It’s time to shed some light on light bulbs. Now that the incandescent light bulb – you know, the kind Thomas Edison patented way back in 1880 – is going the way of the gramophone and the Tin Lizzy, consumers are nervous about leaving the light bulb comfort zone. How will we ever manage without that little filament sizzling inside the fragile glass or the reassuring warmth emanating from the burning bulb?
Well, that’s just the thing. Those old-fashioned bulbs produced so much heat that some folks had to keep them switched off on sultry summer nights. Besides that, the filaments fizzled after only a few months. And that’s only if the thin glass hadn’t broken first.
But finally technology has advanced so that we can toss the incandescent light bulb into the dustbin of history and reap the benefits of cool and durable bulbs that will save us big bucks in the long run.
That’s the good news. The bad news is that now we have to figure out what kind of light bulb is the best replacement for the incandescent bulb, which most major manufacturers won’t even make any more because of their relative inefficiency. (Some are instead making halogen incandescent bulbs, which are basically the same lights but with halogen gas pumped inside the bulbs, which makes them 28% more efficient.)
As one of my girlfriends lamented when she was faced with the task of replacing a bulb, “OMG, it practically requires an electrical engineering degree to buy a light bulb anymore!”
Let’s break it down to make light bulb shopping less stressful. First of all, we are basically now faced with two options: CFL or LED. It’s not even necessary to know what the letters stand for, but if you really want to impress your light bulb-challenged friends, CFL stands for compact fluorescent light, while LED means light-emitting diode. Got that?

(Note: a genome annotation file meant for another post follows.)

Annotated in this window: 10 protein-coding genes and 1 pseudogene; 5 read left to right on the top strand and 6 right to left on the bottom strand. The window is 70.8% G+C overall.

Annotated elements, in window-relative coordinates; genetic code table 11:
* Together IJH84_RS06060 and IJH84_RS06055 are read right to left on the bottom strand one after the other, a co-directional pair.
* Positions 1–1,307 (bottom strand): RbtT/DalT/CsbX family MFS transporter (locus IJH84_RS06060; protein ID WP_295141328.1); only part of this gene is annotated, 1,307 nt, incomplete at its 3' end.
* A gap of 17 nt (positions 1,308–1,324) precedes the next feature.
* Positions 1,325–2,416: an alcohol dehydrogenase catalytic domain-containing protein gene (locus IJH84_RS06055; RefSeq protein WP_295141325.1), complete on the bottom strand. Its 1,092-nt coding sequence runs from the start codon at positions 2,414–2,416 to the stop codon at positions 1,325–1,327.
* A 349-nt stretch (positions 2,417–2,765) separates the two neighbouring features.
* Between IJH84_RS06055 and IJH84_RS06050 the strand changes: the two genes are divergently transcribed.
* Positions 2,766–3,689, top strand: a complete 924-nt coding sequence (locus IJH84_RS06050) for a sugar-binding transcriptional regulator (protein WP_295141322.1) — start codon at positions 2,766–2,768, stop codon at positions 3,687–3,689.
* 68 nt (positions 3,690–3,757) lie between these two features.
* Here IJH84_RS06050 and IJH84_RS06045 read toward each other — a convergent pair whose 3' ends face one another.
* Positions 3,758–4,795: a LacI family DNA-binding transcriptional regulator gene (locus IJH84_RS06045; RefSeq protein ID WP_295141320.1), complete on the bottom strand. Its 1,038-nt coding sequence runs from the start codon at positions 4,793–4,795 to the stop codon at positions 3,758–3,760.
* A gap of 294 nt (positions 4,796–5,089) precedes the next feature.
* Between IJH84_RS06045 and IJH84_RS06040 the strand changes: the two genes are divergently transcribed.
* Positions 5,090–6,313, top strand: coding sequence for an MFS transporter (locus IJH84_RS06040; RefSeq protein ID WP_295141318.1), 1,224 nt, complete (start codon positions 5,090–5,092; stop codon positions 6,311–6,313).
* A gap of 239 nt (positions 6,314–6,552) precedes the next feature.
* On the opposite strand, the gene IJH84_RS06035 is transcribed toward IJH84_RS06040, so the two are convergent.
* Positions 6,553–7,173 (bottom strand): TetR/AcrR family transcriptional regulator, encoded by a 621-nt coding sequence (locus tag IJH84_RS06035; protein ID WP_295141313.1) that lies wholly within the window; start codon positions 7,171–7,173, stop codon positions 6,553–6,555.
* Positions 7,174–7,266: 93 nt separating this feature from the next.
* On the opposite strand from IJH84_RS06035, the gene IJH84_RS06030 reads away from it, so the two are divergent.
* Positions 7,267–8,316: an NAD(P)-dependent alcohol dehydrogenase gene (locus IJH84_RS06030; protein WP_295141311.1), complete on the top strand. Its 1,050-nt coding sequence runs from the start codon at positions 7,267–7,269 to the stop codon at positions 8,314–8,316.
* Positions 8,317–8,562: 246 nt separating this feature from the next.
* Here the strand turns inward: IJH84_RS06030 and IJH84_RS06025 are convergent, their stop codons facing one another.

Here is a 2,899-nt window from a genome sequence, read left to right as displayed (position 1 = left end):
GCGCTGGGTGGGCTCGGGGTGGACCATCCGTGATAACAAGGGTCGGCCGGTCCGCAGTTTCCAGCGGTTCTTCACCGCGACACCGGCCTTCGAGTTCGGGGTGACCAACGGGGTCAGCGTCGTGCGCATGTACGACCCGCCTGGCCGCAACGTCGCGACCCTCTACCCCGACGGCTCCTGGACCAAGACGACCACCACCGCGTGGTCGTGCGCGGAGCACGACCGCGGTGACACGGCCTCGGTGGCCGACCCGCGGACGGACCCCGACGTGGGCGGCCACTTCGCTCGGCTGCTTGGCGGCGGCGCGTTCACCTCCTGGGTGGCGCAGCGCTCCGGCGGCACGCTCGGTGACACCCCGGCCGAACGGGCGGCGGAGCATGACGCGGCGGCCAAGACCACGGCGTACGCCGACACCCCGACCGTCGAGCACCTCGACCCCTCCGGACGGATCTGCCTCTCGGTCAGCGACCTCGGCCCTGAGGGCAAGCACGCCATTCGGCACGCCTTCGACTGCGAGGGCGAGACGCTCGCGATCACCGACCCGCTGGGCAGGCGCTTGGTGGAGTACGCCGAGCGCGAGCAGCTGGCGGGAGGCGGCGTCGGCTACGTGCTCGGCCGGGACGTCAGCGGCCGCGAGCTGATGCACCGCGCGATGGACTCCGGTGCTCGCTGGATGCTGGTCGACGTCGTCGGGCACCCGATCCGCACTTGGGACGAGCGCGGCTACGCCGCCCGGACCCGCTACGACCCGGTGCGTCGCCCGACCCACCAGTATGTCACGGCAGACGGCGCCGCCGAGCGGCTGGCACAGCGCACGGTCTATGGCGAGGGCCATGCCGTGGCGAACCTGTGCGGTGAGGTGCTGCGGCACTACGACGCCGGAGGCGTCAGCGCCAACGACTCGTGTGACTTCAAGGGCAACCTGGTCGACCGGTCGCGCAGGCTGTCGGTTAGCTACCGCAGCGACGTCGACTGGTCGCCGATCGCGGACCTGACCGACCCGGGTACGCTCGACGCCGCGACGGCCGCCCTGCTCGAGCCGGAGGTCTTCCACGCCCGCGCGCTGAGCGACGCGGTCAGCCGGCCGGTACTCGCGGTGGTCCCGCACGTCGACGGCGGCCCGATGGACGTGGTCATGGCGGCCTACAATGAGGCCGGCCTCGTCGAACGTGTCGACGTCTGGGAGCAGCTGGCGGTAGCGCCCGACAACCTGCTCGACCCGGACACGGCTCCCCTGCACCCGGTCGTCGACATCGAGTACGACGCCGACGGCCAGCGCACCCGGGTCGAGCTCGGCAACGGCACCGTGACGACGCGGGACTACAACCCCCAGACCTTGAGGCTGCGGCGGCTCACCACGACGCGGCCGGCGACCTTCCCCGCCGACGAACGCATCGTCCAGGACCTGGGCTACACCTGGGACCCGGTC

Now for the differences in the two. CFL bulbs are the ones with a little spiral tube, like a fluorescent light that’s been shrunk down and wrapped around a pencil. They are far more efficient than incandescent bulbs and are fairly cheap. The only drawback is that they contain a small amount of mercury. As any fish can tell you, even small amounts of mercury aren’t exactly manna from heaven for the environment. In fact, consumers who use CFL bulbs should accept the added responsibility of keeping spent bulbs out of the landfill and using FREE CFL recycling services, such as those at Home Depot and Lowe’s. And one more thing: CFLs don’t do well in the cold, so don’t use one as your porch light.
LED lights, on the other hand, don’t have any real drawbacks. That is, until you look at the price tag. The good news is that as the technology continues to improve, the price keeps dropping. Where the price of a single bulb formerly would have had you choosing between that and a sumptuous dinner at a fancy restaurant, now you can find LED light bulbs for less than $5 apiece. A recent check at Lowe’s website found a $4.98 bulb; Home Depot had one for $4.97 and IKEA beat them all with $4.49.
Still, that’s a steep price if you’re used to spending pennies for cheap light bulbs. But bear this in mind: Incandescent light bulbs will last no more than nine months, if even that long. CFLs last about nine years. As for LEDs, they’ll be with you for the long haul. Average life expectancy of these amazing lights is a whopping 25 years. As for savings, the yearly energy cost for a CFL bulb is $1.69 and it’s $1.14 for LEDs. In comparison, the annual cost for one incandescent bulb is $7.23.
Now that we know the two basic types to choose from, we have another hurdle. Standards for measuring light have changed. CFL and LED lights are sold as either warm or cool. As a general rule, cool light is good for task lighting, and warm light is best for accent or small area lighting.
Also, nobody’s talking about watts anymore. Now we’re talking lumens. So here’s a handy guide for translating watts into lumens, which measures the amount of light perceived by the human eye.
- 60 watts: 800 lumens.
- 75 watts: 1,100 lumens.
- 100 watts: 1,600 lumens.
One final bit of advice: Be sure to look for certifications on the packaging, including FCC, Energy Star and UL. That way, your fancy new light bulbs won’t retire before you do.